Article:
Resetting your forgotten password on mac OSX

The Scene: You absolutely cannot remember that amazingly complex and easy-to-remember password that you set on your shiny new macbook, and you’re running out of possible password combinations.

Well, don’t freak out, because it happens to the best of us. In fact, sudden password amnesia can happen quite a lot when your life requires you to have a passkey for almost everything that you do now a days. Of course, it is tempting to merely have one or two stock passwords  that act as your trusty go-to in the matter, but this kind of password duplication leaves you open and prone to having your secure information compromised by a random brute force attack or worse.

If you’re anything like me, then chances are you have way too many passwords for way too many accounts, and about a couple of times a week you’ll just blank on that password you quite literally just entered.  This is especially complicated if the password  you’ve forgotten is the administrator password on your machine, it can seem like quite an insurmountable obstacle to overcome.  Thankfully, I’m here to deliver you the good news that in fact you can too crack you own password on OS X if you are in dire need, and I’m going to show you how to do so!

The even better news is that there are a couple of ways of doing it!

Method 1: Use your Install Disk

1. Simply pop in the grey OS X install disk into you mac, and boot from disk.

2. Here select your language and allow the installer to load files

3. When the installer desktop loads, select Utilities from the drop down like soUtilities>Reset Password and choose Reset password








4. When the Reset Password dialogue box comes up, select the volume (aka the drive)  where your locked account is located, and the correct user account and you’ll be able to choose a new password and password hint question.

5. There will also be an option at the bottom to Reset home folder permissions and ACLs

6. Reboot and log in to your account, and remember to write your new password down!

Method 2: Trick OSX into re-running first boot

This much easier method is also perfect if you do not have your install disk handy, all you need to do is execute some commands at boot.

1. Reboot your machine, and when you hear the start-up going press the Command + S key.  This will start up the machine in Single User Mode.

2. Once you find yourself in this command line interface you need to load the volume (hard drive) which contains the account you’ve locked yourself out of.  In  almost all cases this will just be your boot directory so type:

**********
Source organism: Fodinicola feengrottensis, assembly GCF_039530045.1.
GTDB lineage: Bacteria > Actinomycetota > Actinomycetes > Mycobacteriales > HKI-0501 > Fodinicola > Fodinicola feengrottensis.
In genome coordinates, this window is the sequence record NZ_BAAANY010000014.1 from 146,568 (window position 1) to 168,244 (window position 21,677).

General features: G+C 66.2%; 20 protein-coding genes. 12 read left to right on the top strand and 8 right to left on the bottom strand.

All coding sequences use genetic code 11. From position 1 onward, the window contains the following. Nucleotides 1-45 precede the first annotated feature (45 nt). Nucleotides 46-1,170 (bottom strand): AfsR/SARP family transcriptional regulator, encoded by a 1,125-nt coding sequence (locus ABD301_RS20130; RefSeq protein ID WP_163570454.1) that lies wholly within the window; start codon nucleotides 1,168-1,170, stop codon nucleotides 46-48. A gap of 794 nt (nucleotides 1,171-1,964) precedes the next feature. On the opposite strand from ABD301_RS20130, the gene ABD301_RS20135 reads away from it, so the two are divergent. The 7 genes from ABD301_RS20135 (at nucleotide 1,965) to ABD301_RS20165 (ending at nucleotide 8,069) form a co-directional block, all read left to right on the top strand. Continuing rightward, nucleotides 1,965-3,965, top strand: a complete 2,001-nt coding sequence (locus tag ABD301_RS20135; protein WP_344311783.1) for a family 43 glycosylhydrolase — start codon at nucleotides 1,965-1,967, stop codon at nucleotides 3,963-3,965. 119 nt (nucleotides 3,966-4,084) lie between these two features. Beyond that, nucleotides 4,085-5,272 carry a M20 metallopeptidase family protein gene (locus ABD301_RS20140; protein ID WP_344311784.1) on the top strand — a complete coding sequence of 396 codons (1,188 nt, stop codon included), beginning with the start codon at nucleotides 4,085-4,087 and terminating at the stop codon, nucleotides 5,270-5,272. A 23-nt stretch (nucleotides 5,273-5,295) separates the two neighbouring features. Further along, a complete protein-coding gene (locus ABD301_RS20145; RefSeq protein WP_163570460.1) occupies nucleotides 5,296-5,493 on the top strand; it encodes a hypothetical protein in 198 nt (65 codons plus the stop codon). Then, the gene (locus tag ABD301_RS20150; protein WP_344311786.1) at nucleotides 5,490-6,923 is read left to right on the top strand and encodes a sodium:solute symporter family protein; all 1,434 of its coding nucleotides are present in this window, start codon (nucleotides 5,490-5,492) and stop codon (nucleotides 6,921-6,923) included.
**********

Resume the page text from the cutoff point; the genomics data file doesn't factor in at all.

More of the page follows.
sudo mount -uw /

and press return.

3. Next remove the file on your hard drive that tells the macbook that the initial set up has already been done on that machine. You can do this by typing the following and pressing enter:

rm -rf /var/db/.AppleSetupDone

4. Then perhaps the easiest part of the whole process is executing the reboot command by typing the following and pressing enter:


5. Once the machine boots back up you will notice that it is running just like the very first time you turned it on. You will have to select your keyboard, and language .

6.  Next it will prompt you to transfer your information from a previous machine, you will want to select do not transfer my information now and click next.

7. Next it will ask you to configure your apple ID and iCloud, you can choose to do this or you can skip this by pressing the “Command” and “Q” keys at the same time. Just keep skipping all the irrelevant prompts until you get to create a new user account.

8. Create a new administrator account on the machine, as well as passwords and challenge questions. You can name this account anything you want because you are just using it temporarily to get back into your locked OSX account.

9. Once you log in to your new account, go to system preferences  and then accounts.

10. In accounts, select the account you are locked out of on the left hand side and click “Reset Password” in the right hand panel.  Once you are done, you can opt to delete the new account you’ve created or keep it as a secondary master administrator account.

and of course…

11. Write down your username and password if you’re gonna forget it!

Next time, we’ll be showing you how to do the same on your Windows machine- because we all know forgetfulness transcends OS boundaries.

– Stefan Avlijas @ XiiTec in Vancouver